Before it was ‘put by and discontinued‘ by the Great Ellingham Inclosure Act of 1799, a footway known as Church Path, which began in the centre of the village, concluded at an inclosure called ‘Green Way’, near to what was then (or later to become) Shrugg’s Lane which itself crossed Long Street.
Extract from 1802 Map of Great Ellingham. Original held at Norfolk Record Office. Russell James Colman Plans. Cat. Ref. C/Ca 1/84. With kind permission of NRO
House later known as White House Farm
The numbering of parcels of land used in the schedules to a Particulars & Valuation of Great Ellingham of 1800 corresponds with the numbering used on an 1802 Map of Great Ellingham.
Accordingly, we can tell from the Particulars & Valuation that an inclosure called ‘Green Way Piece’ (and numbered 373 on the above extract from the 1802 Map) was owned by Henry Mason and then by John Wiggett. With north being to the top of the above map, Shruggs Lane abuts the northern boundary of the field numbered 373, and passes near to the inclosures numbered 379, 272 and 738 before joining Long Street.
The extract of the 1802 Map also identifies other parcels of land then owned by John Wiggett (previously owned by Henry Mason):
- 369 Home Close
- 373 Green Way Piece
- 374 Hazel Pightle
- 376 Upper Sinks
- 377 Lower Sinks
- 382 Stony Piece
- 371 House, Outbuildings, Barn, Stable, Yard, Garden & Hempland
In addition, John Wiggett also owned allotments on Town Green, Hyrne Common and the Burying Ground Common.
The House with associated buildings and land referred to at number 371 on the map, was later known as White House Farm. For ease of reference in this blog, I will refer to the property identified on the 1802 Map at 371 as ‘White House Farm’.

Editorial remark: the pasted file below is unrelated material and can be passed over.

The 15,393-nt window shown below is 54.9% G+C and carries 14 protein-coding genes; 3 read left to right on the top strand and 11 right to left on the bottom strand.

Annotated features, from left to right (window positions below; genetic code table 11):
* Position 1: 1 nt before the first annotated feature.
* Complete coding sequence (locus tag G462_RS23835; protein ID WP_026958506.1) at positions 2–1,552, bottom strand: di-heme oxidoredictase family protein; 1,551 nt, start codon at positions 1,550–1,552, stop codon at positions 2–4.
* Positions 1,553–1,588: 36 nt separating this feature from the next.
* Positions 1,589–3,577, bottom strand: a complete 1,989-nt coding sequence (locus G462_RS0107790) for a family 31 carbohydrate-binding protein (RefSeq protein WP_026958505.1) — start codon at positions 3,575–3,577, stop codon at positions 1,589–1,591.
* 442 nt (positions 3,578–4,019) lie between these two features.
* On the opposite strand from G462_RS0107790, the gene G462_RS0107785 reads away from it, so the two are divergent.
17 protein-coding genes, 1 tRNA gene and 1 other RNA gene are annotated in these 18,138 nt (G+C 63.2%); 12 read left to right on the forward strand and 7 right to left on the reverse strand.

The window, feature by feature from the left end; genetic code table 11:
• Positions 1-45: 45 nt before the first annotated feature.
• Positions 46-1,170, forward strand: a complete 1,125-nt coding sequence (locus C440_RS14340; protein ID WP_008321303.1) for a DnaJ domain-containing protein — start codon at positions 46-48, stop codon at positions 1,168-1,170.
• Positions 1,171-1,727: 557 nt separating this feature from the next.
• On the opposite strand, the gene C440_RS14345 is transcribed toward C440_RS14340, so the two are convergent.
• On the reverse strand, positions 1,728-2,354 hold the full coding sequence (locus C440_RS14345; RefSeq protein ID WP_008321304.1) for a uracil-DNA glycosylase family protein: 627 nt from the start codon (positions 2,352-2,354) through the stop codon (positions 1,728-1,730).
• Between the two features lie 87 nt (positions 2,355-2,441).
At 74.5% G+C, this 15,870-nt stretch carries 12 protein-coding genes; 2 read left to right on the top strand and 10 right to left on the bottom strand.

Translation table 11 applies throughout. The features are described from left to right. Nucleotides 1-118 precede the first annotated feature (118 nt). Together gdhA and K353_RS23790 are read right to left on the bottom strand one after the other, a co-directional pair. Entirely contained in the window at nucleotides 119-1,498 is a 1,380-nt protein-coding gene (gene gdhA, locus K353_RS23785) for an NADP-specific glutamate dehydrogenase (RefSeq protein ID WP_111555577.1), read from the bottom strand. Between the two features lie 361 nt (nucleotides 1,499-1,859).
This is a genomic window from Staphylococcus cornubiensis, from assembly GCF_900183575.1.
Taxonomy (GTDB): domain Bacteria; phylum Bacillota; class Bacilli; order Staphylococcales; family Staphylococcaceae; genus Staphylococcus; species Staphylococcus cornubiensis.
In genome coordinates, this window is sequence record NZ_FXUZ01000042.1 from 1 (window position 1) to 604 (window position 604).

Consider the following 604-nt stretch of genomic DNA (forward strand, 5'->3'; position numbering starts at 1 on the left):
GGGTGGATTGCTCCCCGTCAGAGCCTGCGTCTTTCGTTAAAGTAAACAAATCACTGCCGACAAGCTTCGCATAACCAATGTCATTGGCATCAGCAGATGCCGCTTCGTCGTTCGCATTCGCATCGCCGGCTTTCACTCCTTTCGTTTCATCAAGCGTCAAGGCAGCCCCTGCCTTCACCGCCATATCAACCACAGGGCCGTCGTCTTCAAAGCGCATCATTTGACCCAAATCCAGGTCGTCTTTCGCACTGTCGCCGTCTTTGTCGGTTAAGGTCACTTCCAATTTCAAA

Extract from 18th Century Map. Town Green, Hyrne and Broad Commons in Great Ellingham held at Norfolk Record Office. Cat. Ref. MC2213/113, 941X7. With kind permission of NRO.
This extract from an earlier 18th century Map also identifies the dwelling in Long Street owned by Henry Mason.
At No.46 of the Statement of Claims to the Commissioners in relation to the Great Ellingham Inclosures c.1799, Henry Mason claimed:
One messuage, wasted, one messuage and 22 acres of land occupied by __________ Of which one messuage, 7 acres 1 rood and 20 perches are copyhold of Ellingham Hall; 3 roods 20 perches of Ellingham Rectory; 1 rood 20 perches of Bury Hall; and two roods of Buckenham Castle Outsoken
In addition, Henry Mason claimed various rights benefiting his property over the common and waste lands in the village.
The Manor Court Books for Buckenham Castle Outsoken, tells us that Henry Mason, a farmer of Great Cressingham, was admitted as a copyhold tenant of two separate parcels of land in Great Ellingham (amounting to two roods) of the Manor of Buckenham Castle Outsoken in 1795 (or thereabouts) from Richard Palmer, a cordwainer of Attleborough.
In the same Manor Court Books, the same Richard Palmer was later referred to as a yeoman of Great Ellingham. Further, Richard Palmer himself had acquired these two pieces of land from Cornelius Carter in 1794 (who, in turn, had inherited land from his father, Jacob Carter in 1788).
We know that at the time of the Great Ellingham Inclosures Act, 1799, Henry Mason owned White House Farm, including the two parcels of copyhold land of the Manor of Buckenham Castle Outsoken. However, I cannot say for certain whether or not White House Farm itself was owned previously by Richard Palmer, Cornelius Carter or Jacob Carter, but it is quite possible.
I do not know whether Henry Mason lived at White House Farm. Unfortunately, Mason’s claim to the Commissioners in the ‘Statement of Claims’ mentioned above, does not provide us with the name of the occupier – either as himself or the name of a tenant.
According to the Manor of Buckenham Castle Outsoken Court Books, John Wiggett was admitted as a copyhold tenant of the two roods of copyhold land in this Manor at a Manor Court held on 22 January, 1801 on the ‘surrender’ of Henry Mason. John Wiggett was said to be a farmer of East Bradenham.